Wednesday, April 11, 2001

Dissing Religion

There are museums that have an instinct to display works that disparage religion. The Brooklyn Museum is one such place. Its latest sacrilege is a huge photograph showing a naked woman at the Last Supper. Predictably, Mayor Guiliani is once more on a tear, establishing a so-called decency panel. This collection of sycophants and misfits has generated an excess of irreverence and has scarcely advanced the cause of religion. It’s hard to figure out what the lame duck mayor has accomplished other than the dubious achievement of being a foolish lame duck.

Though his remedy is excessive and doomed to failure, Mr. Guiliani has a point. There are talented artists aplenty who never have the opportunity to exhibit in our exalted cultural emporia because they aim for esthetic fulfillment and not for momentary shock or monetary gain. There are mediocre artists who know that dissing religion is a reliable meal ticket, an attention-grabber for museums that seek to boost their attendance. The Brooklyn Museum is one of the architectural wonders of the western world, with top-flight exhibitions to boot. It should not have to stoop so often to the tawdry. But it wants to attract more viewers and this results in offensive displays of works by artists skilled at self-promotion who have the cultural illiterati to serve as their claque.

The Mayor again took the bait, thereby providing tons of publicity for that which he purports to loathe and ensuring a far greater turnout for a display that on its merits would have attracted little interest. An explanation of this behavior is better left to students of psychology.

For all of City Hall’s folly, the Brooklyn Museum is wrong and it is contributing again to an anti-religious field day. Cultural arbiters should be able to distinguish between what is constitutionally protected – as virtually all art is – and what they select for display. The art world is, after all, deeply implicated in processes of selection and exclusion, of subjective choices of what is to be preferred or ignored. There is no compelling reason to give preference to what is hostile to religion, unless those who make the choice are hostile to religion.

This latest incident illustrates the ingrained American hypocrisy about religion. We talk a good game and we want our Presidents to go to church. We also revel in symbolic acts that convey the notion that we are a religious people. In fact, we are not, if only because hedonism and consumerism are antithetical to the spiritual dignity that is essential for a religious life.

We had another display of this problematic approach to religion when Jeff Van Gundy, the coach of the Knicks, criticized the pre-game private prayer sessions conducted for some of his players. To make matters worse, said the coach, players from the opposing teams join in these sessions. “Everybody is hugging before games, praying together.” I guess it’s preferable for players to choke the coach or slug each other or engage in off-court antics that may land them in jail. These are the appropriate American role models, not the huggers or the prayers.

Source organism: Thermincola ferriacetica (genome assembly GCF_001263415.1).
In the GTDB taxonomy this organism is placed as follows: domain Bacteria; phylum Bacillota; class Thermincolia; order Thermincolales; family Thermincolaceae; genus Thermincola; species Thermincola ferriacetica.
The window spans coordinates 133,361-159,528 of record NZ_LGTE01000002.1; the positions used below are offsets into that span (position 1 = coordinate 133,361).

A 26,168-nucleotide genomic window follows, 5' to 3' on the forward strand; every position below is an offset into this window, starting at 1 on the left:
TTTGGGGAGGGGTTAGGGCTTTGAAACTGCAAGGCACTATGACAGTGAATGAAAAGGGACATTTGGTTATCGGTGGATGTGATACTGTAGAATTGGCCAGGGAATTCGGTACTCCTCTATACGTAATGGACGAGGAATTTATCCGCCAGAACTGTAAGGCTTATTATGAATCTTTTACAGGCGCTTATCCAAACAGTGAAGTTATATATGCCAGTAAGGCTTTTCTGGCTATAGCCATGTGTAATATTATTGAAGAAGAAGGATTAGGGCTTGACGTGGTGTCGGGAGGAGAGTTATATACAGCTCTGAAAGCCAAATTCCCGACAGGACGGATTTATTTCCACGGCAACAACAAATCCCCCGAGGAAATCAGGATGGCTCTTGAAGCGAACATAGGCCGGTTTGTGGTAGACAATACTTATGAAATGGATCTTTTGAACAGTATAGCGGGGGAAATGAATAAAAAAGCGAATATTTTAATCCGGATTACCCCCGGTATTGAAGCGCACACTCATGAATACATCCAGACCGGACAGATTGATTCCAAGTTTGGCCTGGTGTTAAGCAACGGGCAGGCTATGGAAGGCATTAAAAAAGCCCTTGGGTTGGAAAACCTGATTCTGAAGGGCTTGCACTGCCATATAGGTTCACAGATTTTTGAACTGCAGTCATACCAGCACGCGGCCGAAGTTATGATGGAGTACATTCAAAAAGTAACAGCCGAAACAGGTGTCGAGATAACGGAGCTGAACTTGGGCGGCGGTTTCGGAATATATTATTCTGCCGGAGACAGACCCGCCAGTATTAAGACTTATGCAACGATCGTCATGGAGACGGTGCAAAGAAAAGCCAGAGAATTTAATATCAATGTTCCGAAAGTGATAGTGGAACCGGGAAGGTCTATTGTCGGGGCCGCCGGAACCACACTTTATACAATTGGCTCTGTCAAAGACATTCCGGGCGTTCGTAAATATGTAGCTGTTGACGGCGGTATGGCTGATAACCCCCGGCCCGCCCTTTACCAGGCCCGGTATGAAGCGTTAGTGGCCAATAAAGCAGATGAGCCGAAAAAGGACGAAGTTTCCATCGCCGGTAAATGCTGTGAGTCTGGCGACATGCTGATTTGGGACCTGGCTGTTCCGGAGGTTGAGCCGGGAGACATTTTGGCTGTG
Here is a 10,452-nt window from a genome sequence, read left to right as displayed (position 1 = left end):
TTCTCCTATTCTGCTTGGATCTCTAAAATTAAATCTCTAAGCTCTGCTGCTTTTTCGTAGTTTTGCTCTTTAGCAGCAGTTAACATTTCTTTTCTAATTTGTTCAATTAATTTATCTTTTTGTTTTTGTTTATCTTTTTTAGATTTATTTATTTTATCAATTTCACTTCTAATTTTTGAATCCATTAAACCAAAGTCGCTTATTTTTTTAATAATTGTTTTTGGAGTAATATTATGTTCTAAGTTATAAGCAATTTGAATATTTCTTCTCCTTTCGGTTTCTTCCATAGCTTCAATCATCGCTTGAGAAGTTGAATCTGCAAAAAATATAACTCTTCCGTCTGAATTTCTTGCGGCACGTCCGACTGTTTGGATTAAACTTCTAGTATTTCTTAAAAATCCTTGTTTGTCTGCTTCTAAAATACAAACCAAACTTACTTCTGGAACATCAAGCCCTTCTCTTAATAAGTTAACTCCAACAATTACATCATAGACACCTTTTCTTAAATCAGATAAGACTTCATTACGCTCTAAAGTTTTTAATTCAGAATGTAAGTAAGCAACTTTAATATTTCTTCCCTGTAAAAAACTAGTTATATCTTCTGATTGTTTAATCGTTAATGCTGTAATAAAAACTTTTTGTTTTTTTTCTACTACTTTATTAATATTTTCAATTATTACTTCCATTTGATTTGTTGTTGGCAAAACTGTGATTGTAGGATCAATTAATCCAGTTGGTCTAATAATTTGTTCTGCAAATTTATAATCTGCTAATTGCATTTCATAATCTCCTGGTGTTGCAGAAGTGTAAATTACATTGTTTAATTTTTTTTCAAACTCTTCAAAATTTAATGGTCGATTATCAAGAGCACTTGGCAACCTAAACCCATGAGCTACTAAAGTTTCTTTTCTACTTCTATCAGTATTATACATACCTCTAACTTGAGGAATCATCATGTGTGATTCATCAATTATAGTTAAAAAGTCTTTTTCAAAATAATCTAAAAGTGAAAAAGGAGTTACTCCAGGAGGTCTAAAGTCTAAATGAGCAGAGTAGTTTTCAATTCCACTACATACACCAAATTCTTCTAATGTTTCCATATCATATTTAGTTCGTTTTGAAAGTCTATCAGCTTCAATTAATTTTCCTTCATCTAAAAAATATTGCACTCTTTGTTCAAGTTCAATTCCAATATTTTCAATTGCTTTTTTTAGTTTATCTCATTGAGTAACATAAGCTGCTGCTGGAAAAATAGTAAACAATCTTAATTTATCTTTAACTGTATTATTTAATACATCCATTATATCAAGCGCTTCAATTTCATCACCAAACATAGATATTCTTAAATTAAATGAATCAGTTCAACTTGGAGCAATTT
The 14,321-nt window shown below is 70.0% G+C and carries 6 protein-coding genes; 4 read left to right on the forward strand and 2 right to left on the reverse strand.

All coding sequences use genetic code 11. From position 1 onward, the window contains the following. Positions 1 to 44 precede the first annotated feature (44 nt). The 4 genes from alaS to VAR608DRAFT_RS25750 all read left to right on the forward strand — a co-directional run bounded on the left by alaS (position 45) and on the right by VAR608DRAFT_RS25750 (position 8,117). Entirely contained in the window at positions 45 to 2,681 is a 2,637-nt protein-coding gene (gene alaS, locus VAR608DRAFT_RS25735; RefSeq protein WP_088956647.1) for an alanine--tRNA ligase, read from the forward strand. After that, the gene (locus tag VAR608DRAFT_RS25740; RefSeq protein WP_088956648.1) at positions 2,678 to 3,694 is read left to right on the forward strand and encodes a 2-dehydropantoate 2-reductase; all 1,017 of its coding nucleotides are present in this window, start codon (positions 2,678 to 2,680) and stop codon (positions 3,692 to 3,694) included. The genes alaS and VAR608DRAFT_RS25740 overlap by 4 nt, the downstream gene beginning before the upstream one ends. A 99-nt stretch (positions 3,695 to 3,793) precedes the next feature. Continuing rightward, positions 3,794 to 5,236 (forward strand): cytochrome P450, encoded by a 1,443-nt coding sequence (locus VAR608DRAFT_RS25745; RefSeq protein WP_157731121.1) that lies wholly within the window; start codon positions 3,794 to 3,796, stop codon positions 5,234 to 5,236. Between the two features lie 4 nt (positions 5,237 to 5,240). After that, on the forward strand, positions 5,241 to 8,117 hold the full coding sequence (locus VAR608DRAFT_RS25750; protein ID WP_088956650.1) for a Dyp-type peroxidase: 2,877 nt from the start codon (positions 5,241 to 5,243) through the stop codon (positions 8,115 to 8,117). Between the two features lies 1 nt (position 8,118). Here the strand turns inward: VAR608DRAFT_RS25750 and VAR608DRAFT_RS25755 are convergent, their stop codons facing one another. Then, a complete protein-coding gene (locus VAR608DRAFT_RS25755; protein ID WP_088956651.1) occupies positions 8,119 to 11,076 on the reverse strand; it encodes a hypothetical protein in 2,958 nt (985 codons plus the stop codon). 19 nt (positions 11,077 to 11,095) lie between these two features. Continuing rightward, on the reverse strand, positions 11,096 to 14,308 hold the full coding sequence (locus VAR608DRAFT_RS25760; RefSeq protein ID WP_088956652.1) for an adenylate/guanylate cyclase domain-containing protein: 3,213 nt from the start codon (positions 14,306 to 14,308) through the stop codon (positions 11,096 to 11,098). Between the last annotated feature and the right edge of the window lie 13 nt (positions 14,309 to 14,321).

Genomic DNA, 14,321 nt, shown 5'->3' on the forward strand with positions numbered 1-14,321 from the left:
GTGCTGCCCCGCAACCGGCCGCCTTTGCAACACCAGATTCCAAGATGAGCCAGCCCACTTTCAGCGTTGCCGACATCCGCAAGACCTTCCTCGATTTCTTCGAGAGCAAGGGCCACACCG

Van Gundy acknowledges that he was wrong to speak out, but he continues to believe that prayer sessions are inappropriate. Charlie Ward is probably the Knicks leading prayer, although as a player he is no more than a solid journeyman. He always displays a quiet dignity which suggests that there are other things on his mind, as if he knows that what he does as a Knick is only a game and the spiritual dimension of his life is far more important.

Ward does not accept his coach’s strictures about prayer. This is not the first time that his religious commitment has placed him at odds with the dominant ethos of the sports world. Several years ago, he challenged the policy of allowing women reporters into the locker rooms after the games when the athletes were dressing, showering, etc. Ward did no more than claim for himself a sense of modesty that most of us naturally insist on in our own homes. Furthermore, it has often been suggested that privacy is a basic right. Still, he was rebuffed, largely because the political correctness crowd believes that to deny women reporters the right to enter dressing rooms when male reporters are permitted to enter violates the notion of equal protection. This tenuous position was embraced years ago by a local federal judge who no one regards as a pillar of the judiciary.

As Steven Carter has argued, this country needs to respect religious sensibilities and to recognize that religion is usually (but not always) a force for good.